John & Paddy cross time-zones to chat with Andy Larkin about the Cloud Academy online blended learning platform, covering:

  • What the Cloud Academy platform is all about
  • How Cloud Academy can help you be even more successful in your tech roles
  • What content and courses does the platform contain
  • How Cloud Academy’s blended approach works for all learning types
  • The importance of Certifications through the platform

Watch the video or read the transcript below. 

Episode transcript:

- [Narrator] Welcome to the Inspire the Nation podcast. We at QA are super excited to be bringing you a regular dose of thought leadership, industry insights on all things related to tech and learning. I'm Paddy Dhanda. And I head up the Agile Practices at QA, and I started off as a software engineer, and I accidentally stumbled into the world of learning, having headed up the Agile Learning for a global bank, and playing lots of Lego along the way. My biggest passion lays in creating, engaging experiences through elements of visual thinking, gamification and storytelling. This is my colleague John Gordon.

- [John] Thanks Paddy, so I'm John Gordon and I am a software practice director for QA, and really what we want to use this podcast for, is to inspire anyone into technology regardless of background. So for me personally, I really fell into software, so if I go back 10 years ago, I was working in air traffic control in the military, and really by chance I got into software development project. And really what we want to use this as to, meet some amazing guests with a real inspiration of trying to get people into tech jobs.

- So I'm super excited today, we've got a special guest all the way from New Zealand. So it's been an extra early wake up for John and myself, So welcome Andrew Larkin.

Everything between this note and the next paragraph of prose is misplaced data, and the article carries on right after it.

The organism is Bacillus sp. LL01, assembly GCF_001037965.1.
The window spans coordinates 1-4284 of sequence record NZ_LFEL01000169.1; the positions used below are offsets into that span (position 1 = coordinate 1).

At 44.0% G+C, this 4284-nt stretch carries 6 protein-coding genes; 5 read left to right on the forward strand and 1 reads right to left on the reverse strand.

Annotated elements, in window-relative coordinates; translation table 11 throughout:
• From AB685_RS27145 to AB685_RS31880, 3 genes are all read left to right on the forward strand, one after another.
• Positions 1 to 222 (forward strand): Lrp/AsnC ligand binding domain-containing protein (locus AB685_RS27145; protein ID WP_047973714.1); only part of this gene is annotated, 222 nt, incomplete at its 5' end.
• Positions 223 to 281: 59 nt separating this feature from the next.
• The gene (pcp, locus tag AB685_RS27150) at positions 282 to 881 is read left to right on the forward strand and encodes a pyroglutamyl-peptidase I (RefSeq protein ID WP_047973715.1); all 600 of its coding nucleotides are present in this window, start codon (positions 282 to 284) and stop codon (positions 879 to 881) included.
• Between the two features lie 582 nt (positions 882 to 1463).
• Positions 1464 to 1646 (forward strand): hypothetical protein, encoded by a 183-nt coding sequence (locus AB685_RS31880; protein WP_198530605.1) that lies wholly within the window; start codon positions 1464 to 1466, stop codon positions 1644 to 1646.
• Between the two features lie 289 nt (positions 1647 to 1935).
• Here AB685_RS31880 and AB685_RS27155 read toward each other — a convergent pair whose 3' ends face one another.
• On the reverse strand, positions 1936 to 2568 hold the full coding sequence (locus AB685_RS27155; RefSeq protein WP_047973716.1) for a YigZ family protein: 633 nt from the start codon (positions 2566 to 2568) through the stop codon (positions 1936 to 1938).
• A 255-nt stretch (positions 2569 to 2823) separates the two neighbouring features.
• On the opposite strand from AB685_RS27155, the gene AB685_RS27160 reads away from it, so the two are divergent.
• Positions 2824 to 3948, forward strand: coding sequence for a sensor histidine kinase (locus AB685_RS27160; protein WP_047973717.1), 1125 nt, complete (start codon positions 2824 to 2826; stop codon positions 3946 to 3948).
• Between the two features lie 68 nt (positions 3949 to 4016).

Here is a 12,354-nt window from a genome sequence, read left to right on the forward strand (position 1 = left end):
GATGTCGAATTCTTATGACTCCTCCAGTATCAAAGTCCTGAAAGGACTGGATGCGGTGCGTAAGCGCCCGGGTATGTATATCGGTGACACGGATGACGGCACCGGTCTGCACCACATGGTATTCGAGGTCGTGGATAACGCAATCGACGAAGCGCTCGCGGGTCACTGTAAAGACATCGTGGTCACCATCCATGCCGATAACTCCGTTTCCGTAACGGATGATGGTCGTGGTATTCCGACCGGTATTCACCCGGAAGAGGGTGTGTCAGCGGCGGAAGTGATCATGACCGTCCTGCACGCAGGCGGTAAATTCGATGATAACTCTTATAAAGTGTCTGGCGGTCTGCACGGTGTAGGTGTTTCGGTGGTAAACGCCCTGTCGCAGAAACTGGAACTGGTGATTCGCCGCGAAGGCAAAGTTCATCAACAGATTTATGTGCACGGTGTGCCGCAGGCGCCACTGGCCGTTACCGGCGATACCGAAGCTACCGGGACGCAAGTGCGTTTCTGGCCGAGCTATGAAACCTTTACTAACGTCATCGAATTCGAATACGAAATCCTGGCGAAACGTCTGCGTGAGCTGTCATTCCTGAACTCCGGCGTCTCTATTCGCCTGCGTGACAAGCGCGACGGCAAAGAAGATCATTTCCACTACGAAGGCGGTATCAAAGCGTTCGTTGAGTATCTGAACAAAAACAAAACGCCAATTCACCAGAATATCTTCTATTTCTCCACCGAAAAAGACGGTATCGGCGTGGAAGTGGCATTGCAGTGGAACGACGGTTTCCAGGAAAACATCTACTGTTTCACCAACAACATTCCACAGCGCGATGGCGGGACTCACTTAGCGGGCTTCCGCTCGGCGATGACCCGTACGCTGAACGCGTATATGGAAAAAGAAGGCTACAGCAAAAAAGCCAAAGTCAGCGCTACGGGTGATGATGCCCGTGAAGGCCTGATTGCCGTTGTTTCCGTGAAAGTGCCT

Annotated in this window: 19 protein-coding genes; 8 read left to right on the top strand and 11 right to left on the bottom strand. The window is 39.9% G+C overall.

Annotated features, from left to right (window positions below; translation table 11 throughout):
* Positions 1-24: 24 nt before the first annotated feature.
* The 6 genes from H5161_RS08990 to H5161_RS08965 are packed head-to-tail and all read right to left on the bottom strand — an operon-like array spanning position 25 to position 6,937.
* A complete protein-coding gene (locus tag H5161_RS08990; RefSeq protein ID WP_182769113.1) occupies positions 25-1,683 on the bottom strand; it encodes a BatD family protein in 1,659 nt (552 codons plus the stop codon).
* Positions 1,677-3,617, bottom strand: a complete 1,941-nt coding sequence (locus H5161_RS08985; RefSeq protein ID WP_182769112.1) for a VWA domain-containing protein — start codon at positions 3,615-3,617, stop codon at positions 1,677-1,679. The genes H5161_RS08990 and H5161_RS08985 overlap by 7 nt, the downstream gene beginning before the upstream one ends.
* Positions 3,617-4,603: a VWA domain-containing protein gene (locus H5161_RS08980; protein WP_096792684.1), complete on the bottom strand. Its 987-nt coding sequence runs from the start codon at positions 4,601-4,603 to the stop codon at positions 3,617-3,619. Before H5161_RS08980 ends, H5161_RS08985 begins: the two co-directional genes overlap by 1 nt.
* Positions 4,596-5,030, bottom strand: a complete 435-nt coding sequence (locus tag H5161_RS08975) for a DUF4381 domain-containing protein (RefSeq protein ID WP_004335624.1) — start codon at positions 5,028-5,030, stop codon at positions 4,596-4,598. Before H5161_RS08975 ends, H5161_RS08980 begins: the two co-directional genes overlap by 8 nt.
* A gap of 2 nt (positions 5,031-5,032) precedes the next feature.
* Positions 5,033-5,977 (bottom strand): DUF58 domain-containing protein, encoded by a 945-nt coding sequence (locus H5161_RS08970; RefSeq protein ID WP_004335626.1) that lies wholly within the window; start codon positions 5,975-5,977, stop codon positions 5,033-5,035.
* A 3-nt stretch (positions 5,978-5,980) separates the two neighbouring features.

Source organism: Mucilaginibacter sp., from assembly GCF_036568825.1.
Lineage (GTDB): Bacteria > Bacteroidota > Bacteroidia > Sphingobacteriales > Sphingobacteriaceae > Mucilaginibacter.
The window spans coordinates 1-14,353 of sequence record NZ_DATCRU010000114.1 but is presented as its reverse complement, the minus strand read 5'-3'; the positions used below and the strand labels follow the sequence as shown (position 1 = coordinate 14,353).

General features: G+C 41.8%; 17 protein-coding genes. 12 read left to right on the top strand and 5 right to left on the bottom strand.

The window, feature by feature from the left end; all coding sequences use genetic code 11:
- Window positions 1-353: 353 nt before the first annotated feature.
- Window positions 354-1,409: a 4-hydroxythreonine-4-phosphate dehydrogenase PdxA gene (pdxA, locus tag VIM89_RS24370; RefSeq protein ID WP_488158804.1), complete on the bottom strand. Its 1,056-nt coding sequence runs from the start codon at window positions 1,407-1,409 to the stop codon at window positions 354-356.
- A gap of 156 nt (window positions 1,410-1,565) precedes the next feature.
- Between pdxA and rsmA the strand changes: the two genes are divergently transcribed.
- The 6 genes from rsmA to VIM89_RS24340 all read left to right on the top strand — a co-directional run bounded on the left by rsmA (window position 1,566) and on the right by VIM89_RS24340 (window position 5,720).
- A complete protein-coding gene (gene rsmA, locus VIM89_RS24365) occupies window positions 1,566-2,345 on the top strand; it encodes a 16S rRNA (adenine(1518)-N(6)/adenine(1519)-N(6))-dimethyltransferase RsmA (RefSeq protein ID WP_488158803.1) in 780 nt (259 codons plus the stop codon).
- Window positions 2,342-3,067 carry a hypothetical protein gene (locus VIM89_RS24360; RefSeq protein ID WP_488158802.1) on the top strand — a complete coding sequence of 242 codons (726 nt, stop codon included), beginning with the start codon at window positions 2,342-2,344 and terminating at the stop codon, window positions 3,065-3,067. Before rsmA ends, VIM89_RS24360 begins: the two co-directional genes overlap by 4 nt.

- Thanks for having me on the show.

- Oh, you're welcome Andrew. So Andrew, just to sort of kick off, we sort of know that you're heavily involved in our Cloud Academy platforms. So what we'd love to hear from you is a little bit about, what is Cloud Academy?

- Sure, okay so, Cloud Academy is basically a way to show people how to use cloud technologies in the online medium. We help people learn the basics of cloud technology by using hands on labs, showing people the basics of what are cloud services and how to use it, it's a very collaborative platform. It's great because you know, you can practice things in your own time in our lab environment, and we cover all the great technologies and most importantly, we show you how to use these technologies to solve business problems, because ultimately that's what we're about. We're not just about talking about what AWS is or what Azure is, we're about helping you learn how to use these services together to solve business problems. Now that's something that I'm very passionate about, it's certainly why I got into cloud and in the first place. And that's pretty much what we do at Cloud Academy, help you be successful in your roles by using all these great cloud services that are available.